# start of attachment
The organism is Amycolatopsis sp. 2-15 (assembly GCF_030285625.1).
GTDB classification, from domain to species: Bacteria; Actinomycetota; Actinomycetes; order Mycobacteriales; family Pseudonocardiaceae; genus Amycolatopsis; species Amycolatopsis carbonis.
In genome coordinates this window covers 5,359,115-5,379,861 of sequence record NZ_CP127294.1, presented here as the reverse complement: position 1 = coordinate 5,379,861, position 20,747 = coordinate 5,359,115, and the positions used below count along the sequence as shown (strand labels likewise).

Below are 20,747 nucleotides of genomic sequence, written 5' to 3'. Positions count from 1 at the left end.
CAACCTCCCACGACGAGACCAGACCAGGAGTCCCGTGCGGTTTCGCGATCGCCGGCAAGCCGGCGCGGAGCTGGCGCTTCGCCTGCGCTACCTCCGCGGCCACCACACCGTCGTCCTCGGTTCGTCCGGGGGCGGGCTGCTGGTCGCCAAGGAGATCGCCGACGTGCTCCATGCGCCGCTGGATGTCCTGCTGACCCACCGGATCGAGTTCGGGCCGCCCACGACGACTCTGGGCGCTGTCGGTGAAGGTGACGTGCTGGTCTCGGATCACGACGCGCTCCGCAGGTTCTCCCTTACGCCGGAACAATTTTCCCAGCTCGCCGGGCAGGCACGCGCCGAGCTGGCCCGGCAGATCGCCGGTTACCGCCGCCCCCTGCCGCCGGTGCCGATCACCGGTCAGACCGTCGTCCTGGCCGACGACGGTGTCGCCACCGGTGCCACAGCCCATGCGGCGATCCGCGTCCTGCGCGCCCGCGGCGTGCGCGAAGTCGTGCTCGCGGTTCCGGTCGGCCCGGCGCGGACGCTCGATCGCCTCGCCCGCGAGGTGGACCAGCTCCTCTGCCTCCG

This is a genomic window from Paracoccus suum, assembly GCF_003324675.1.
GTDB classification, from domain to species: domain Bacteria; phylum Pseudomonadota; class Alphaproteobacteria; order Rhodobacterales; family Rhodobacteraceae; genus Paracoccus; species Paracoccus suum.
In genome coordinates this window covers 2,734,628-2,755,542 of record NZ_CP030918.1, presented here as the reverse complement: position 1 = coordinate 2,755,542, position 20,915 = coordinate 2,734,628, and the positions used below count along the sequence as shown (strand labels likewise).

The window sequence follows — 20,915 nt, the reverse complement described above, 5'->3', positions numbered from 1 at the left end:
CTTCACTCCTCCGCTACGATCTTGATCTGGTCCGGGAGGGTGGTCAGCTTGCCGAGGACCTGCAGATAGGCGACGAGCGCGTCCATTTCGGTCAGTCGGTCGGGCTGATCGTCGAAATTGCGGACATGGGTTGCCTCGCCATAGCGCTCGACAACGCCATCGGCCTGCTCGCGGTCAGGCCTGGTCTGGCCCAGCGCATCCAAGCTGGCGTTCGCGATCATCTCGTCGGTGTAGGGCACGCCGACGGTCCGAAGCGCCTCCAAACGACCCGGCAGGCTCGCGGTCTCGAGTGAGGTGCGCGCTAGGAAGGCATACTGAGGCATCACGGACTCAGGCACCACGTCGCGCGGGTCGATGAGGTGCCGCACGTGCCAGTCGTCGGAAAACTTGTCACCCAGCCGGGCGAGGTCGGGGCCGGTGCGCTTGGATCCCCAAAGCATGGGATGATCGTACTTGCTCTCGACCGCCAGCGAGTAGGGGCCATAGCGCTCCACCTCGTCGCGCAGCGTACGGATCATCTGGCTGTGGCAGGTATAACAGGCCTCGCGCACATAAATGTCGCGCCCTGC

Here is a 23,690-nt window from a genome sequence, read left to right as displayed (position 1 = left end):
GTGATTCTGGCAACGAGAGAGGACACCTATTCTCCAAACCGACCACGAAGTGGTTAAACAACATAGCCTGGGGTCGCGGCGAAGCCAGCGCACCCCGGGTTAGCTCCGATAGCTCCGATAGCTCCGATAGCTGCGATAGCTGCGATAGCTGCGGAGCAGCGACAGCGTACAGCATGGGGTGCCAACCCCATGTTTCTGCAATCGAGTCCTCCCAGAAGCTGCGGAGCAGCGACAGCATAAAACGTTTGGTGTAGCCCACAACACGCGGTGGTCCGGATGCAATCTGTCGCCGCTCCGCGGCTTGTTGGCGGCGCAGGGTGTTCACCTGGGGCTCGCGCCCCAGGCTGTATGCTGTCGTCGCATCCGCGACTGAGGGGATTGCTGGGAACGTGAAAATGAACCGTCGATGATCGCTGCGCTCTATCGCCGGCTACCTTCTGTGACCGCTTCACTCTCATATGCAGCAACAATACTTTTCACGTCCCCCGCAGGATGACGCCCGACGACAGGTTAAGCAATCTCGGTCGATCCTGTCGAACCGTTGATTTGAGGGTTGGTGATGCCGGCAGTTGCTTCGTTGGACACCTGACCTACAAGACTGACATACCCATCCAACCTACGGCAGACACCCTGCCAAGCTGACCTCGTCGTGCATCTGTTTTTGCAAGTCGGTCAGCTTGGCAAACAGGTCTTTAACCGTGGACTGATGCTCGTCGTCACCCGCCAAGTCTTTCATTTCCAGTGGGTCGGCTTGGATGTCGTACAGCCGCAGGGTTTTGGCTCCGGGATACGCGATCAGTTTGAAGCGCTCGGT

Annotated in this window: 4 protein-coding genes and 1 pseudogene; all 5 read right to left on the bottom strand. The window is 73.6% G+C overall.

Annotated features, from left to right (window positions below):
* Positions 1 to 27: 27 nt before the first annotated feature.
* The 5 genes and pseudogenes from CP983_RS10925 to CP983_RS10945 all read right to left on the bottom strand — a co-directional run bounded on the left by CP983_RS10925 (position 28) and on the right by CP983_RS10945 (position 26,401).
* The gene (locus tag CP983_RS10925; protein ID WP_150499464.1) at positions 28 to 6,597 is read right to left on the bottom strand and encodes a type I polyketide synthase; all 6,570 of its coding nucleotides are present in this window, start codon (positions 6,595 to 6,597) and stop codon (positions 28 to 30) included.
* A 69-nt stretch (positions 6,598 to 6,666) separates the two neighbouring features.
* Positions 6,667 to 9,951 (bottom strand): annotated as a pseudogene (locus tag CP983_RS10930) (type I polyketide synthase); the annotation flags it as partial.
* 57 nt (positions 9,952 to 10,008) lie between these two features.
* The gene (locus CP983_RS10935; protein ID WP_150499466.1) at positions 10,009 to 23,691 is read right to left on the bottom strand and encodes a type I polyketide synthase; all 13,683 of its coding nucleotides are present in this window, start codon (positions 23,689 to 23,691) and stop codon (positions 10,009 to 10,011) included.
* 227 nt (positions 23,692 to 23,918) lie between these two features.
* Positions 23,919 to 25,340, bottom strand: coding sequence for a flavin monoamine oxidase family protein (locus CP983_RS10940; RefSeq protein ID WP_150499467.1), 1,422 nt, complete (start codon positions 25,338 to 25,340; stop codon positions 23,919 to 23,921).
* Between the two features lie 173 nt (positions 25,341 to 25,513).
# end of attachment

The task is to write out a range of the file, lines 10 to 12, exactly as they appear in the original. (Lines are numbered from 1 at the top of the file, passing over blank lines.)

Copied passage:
CTTCACTCCTCCGCTACGATCTTGATCTGGTCCGGGAGGGTGGTCAGCTTGCCGAGGACCTGCAGATAGGCGACGAGCGCGTCCATTTCGGTCAGTCGGTCGGGCTGATCGTCGAAATTGCGGACATGGGTTGCCTCGCCATAGCGCTCGACAACGCCATCGGCCTGCTCGCGGTCAGGCCTGGTCTGGCCCAGCGCATCCAAGCTGGCGTTCGCGATCATCTCGTCGGTGTAGGGCACGCCGACGGTCCGAAGCGCCTCCAAACGACCCGGCAGGCTCGCGGTCTCGAGTGAGGTGCGCGCTAGGAAGGCATACTGAGGCATCACGGACTCAGGCACCACGTCGCGCGGGTCGATGAGGTGCCGCACGTGCCAGTCGTCGGAAAACTTGTCACCCAGCCGGGCGAGGTCGGGGCCGGTGCGCTTGGATCCCCAAAGCATGGGATGATCGTACTTGCTCTCGACCGCCAGCGAGTAGGGGCCATAGCGCTCCACCTCGTCGCGCAGCGTACGGATCATCTGGCTGTGGCAGGTATAACAGGCCTCGCGCACATAAATGTCGCGCCCTGC

Here is a 23,690-nt window from a genome sequence, read left to right as displayed (position 1 = left end):
GTGATTCTGGCAACGAGAGAGGACACCTATTCTCCAAACCGACCACGAAGTGGTTAAACAACATAGCCTGGGGTCGCGGCGAAGCCAGCGCACCCCGGGTTAGCTCCGATAGCTCCGATAGCTCCGATAGCTGCGATAGCTGCGATAGCTGCGGAGCAGCGACAGCGTACAGCATGGGGTGCCAACCCCATGTTTCTGCAATCGAGTCCTCCCAGAAGCTGCGGAGCAGCGACAGCATAAAACGTTTGGTGTAGCCCACAACACGCGGTGGTCCGGATGCAATCTGTCGCCGCTCCGCGGCTTGTTGGCGGCGCAGGGTGTTCACCTGGGGCTCGCGCCCCAGGCTGTATGCTGTCGTCGCATCCGCGACTGAGGGGATTGCTGGGAACGTGAAAATGAACCGTCGATGATCGCTGCGCTCTATCGCCGGCTACCTTCTGTGACCGCTTCACTCTCATATGCAGCAACAATACTTTTCACGTCCCCCGCAGGATGACGCCCGACGACAGGTTAAGCAATCTCGGTCGATCCTGTCGAACCGTTGATTTGAGGGTTGGTGATGCCGGCAGTTGCTTCGTTGGACACCTGACCTACAAGACTGACATACCCATCCAACCTACGGCAGACACCCTGCCAAGCTGACCTCGTCGTGCATCTGTTTTTGCAAGTCGGTCAGCTTGGCAAACAGGTCTTTAACCGTGGACTGATGCTCGTCGTCACCCGCCAAGTCTTTCATTTCCAGTGGGTCGGCTTGGATGTCGTACAGCCGCAGGGTTTTGGCTCCGGGATACGCGATCAGTTTGAAGCGCTCGGT